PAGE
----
Squaring The Circle

This post depends on the previous post which, in the peculiar mapping of time in blogs, appears immediately below it. If you find some points a bit confusing refer to that post.

So we have two different systems of medical care delivery in the United States:

In the fee for service world patients buy medical procedures and treatments. If they are lucky they have adequate insurance to make these purchases and they can rely on a personal relationship with a skilled and conscientious physician who can serve as their guide through the mazes of modern medicine. If they are not so lucky they may find themselves looking on the internet for guidance. The square.

In some cases large medical groups sell prepaid health care.
Patients buy a full range of health care services from the group which provides them, as it sees fit. The group has a long time horizon - doctors usually spend their entire career in the group and new doctors are always joining - and this consideration, plus medical ethics, goes a long way to assuring that the quality of medical practice in the group is high. Although doctors do get a share of group profits, the most immediate concern with any particular patient at any particular time is good medical practice. Many doctors join a group practice like this because they do not want to spend a great deal of time dealing with billing and other business aspects of medicine. The circle.

If you do not believe me about the quality of prepaid group practice look up the NCQA ratings for Kaiser California.

Unfortunately the same market forces that are making life difficult for doctors in the fee for service world are having the same effect on doctors who belong to the large medical groups that sell prepaid care.

Even though Wonks Anonymous would argue that these groups offer some of the best quality and most economical care, this is not enough to compete in the brave new world of health insurance. In this new world, led by health plans that have nothing whatever to do with the provision of medical care, the price of health insurance is driven down by various means: Doctors are underpaid. Sick patients are refused coverage and people who retain their insurance are generally expected to pay for a greater share of their medical costs. For further material on this see the health insurance and health policy indexes in this blog.

Aside from the fact that they have a hard time paying themselves less, doctors tend to balk at refusing coverage to the sick and at charging excessive amounts to individuals who need expensive care. Unlike insurance company bureaucrats, they actually see the results. Further problems arise because many doctors opted for prepaid group practice because they were averse to the detailed billing and coding required in the brave new world where we must set a price for everything and focus primarily on that price.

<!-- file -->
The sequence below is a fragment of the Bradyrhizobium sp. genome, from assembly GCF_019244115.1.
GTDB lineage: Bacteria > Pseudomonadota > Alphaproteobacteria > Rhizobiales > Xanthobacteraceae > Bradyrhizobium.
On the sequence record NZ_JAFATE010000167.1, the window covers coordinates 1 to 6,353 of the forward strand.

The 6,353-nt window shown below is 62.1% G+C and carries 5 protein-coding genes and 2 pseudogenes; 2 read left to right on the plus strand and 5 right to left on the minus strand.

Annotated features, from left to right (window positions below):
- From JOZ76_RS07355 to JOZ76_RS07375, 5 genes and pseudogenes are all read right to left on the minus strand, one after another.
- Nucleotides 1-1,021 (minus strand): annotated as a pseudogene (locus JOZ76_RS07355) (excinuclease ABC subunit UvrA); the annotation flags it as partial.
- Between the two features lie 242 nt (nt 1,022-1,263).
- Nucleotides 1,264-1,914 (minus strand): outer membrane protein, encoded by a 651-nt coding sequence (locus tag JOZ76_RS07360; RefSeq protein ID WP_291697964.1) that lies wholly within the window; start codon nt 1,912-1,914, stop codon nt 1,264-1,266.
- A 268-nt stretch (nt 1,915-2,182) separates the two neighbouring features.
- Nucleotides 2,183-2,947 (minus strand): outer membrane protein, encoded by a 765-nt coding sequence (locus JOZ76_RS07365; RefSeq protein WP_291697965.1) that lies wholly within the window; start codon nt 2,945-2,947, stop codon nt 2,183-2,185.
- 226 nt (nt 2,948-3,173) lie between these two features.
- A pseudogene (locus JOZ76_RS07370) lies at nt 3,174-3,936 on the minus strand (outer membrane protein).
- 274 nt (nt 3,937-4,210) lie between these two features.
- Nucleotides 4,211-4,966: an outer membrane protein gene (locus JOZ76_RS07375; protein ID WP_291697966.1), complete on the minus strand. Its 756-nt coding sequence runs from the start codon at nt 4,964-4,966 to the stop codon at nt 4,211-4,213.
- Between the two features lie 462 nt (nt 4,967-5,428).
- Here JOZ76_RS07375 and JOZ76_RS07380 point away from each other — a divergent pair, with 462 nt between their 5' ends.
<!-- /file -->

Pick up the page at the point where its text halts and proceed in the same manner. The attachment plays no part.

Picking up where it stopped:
The doctors, who once stood at the center of prepaid group practice, now find themselves pushed to the periphery by the insurance people who have become so necessary to the survival of the business. In fact the insurance folks have even come to regard the doctors as an impediment - a drag that is preventing good performance in the race to the bottom.

Unfortunately single payer, the real alternative to the health insurance industry, has no particular attractions to doctors in prepaid group practices. It is the same, square, fee for service system.  Admittedly it is vastly improved by the elimination of particularly noxious and useless middlemen, still it emphasizes individual, billable services at the expense of building relationships with patients and other doctors. Furthermore it retains the baroque billing systems that have developed among us. How do you fit a round peg into a square hole?

Well, Wonks Anonymous has a place where we might start. Medicare currently has two payment systems: fee for service and capitation - fixed payment per patient. Doctors usually choose fee for service and insurance companies usually choose capitation. This is also the preferred payment method for medical groups that are accustomed to offer prepaid medical care. As many have said before, any single payer plan should look like Medicare. Wonks Anonymous believes that capitated payment should be part of the arrangement.

Naturally some changes would be needed. Current capitation rates are 15% higher than average Medicare costs and this bonus needs to be eliminated. If you cannot provide or coordinate medical services for the same price as everyone else then you have no business providing the services. The fixed payment offered to all who chose to opt out of the fee for service system should represent the average cost for care - adjusted naturally for known medical conditions and overall patient risk of illness.

A further adjustment needs to be made. Doctors and hospitals in the fee for service world should not need to bill providers who are paid a fixed fee for members. This being the current practice. Instead they should be able to directly bill the single payer. Payments made to providers outside of the medical group would be deducted from the per member fees paid to the group. There might be some stop loss provisions here to cover the rare $6 million dollar burn case etc.

Nor should the group be able to prevent its clients from seeking care outside. When this occurs the costs of care would be deducted from fees owed by the government. Of course a member who chose to go outside the group often might be told that his or her participation as a capitated member was no longer desirable and offered further services on a fee for service basis.

As with everything the devil resides in the details and this is a very general proposal. Wonks Anonymous offers it as the start of a discussion that he hopes will bear fruit. Advocates of single payer please note: Prepaid group practice in California alone serves about 6 million people. This is not a constituency that you should be ignoring.

Is anybody out there listening?